Domestic Violence and the Power of the Purse Strings

PurplePurse imageI was a member of the #PurplePurse team for an NJ-based group known as Start Out Fresh Intervention Advocates (S.O.F.I.A.). We are fundraising to start a safe house for women and children leaving domestic violence situations. 

A concussion. A black eye almost hidden by dark sunglasses. A broken finger. Bruises on the arm. These are some of the expected signs of physical abuse. What can be harder to grasp is the emotional abuse and grooming disguised as possessiveness and concern. Even less acknowledged is financial abuse. Those who have free access to a joint or exclusive bank account may be unable to empathize with the level of power one spouse can have over another when the purse strings are locked and controlled by an abuser. The recent questioning about why someone would choose to stay in an abusive relationship focused on supposed strength of character and fear rather than financial means. But money is of utmost importance, especially when children are involved.

The number one reason domestic violence survivors stay, leave or return to an abusive relationship is that they don’t have the financial resources to break free.

That’s the push behind the Allstate #PurplePurse campaign. First, it’s about awareness, and then hopefully we can find the empathy to cease reacting incredulously when an abused spouse stays rather than leaves. The more we discuss the issues of domestic violence, the more we can help the one in four women who experience domestic violence during their lifetimes.

Some people doing their part to break the silence and shame surrounding domestic violence are below. Please take a few minutes to read and share.

From a blog called mathbabe, comes “Why the NFL conversation about Ray Rice is so important to me.” The author recounts her own experiences with domestic violence, including this:  …it’s extra hard to imagine managing a second household, with small children, on one salary, when it’s already a huge struggle to manage one. The economic reality of leaving your husband has to be understood.

Meredith Viera shared her own story to add to the #WhyIStayed discussion. Not surprisingly, she was finally able to leave when she was offered a job that helped remove her from her abuser both financially and geographically.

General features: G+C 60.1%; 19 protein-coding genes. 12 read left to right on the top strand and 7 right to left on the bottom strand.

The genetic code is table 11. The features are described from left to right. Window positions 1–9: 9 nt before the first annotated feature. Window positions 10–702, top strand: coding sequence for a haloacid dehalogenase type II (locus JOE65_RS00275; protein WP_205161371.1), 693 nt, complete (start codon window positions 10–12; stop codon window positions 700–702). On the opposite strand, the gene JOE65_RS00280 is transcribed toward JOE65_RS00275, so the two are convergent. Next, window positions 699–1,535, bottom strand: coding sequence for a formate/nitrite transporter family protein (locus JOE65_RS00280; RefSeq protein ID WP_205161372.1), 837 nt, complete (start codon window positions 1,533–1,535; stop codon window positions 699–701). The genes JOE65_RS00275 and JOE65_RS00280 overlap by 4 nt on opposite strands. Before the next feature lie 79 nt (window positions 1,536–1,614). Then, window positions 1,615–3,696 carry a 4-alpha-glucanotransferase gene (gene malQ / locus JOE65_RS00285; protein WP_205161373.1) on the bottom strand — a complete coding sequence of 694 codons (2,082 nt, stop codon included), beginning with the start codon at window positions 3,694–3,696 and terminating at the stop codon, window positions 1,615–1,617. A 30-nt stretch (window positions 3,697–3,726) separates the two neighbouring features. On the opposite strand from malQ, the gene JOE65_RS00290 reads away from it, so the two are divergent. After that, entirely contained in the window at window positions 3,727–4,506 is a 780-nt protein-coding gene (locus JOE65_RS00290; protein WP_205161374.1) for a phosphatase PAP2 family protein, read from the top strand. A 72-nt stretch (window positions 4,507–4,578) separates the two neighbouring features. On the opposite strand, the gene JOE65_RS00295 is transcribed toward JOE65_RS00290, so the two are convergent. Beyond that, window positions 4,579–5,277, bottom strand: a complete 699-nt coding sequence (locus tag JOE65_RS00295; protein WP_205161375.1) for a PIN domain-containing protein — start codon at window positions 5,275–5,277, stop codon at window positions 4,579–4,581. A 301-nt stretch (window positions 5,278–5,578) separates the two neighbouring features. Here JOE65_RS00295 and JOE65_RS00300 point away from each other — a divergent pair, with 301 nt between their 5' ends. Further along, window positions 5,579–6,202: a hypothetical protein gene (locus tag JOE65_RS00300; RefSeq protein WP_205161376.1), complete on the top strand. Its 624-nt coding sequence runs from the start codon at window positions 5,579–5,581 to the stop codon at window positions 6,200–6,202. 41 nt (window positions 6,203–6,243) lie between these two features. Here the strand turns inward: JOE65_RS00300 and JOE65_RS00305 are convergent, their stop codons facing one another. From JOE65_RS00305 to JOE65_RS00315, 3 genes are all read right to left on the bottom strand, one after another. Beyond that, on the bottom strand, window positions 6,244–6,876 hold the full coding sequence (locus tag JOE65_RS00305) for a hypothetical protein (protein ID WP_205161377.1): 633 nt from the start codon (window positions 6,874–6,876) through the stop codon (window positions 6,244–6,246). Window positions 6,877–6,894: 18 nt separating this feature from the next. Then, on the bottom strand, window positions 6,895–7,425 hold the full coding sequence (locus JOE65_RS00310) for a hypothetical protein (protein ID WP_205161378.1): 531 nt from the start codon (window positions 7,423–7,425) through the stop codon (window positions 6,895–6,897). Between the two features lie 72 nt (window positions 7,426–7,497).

Liz at Mom-101 goes into how her own attitude regarding women who stay in abusive relationships changed. She adds her usual dose of balance and common sense to the discussion.

Robin Givens, in a piece for Time Magazine about how social media is affecting the conversation, writes “People say: “That guy is so nice when he’s with me. What did you do? What did you say to him? He’s cool. I play golf with him. I can’t imagine him doing this.” Women are simply not believed.”

Leslie Morgan Steiner, in a piece for The Washington Post, lists time she wished she HAD left her abusive husband. Then she shares reasons why she didn’t. Well worth a read.

But take heart! Wringing hands and shaking heads need not be the only response to the issues behind domestic violence. Find a worthy group like SOFIA in your area to support with donations as well as attendance. Many run workshops to break the cycle of violence before it becomes entrenched, and many hold information sessions about how you can support a friend or family member in a domestic violence situation.

Please consider donating to the #PurplePurse campaign this year. The issue of abuse in the home and between intimate partners doesn’t go away just because it’s not front page news.

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About That Unique* Weblog

Adjusting to car culture, dealing with leaving a career I loved, and spouting off along the way. #RESIST
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One Response to Domestic Violence and the Power of the Purse Strings

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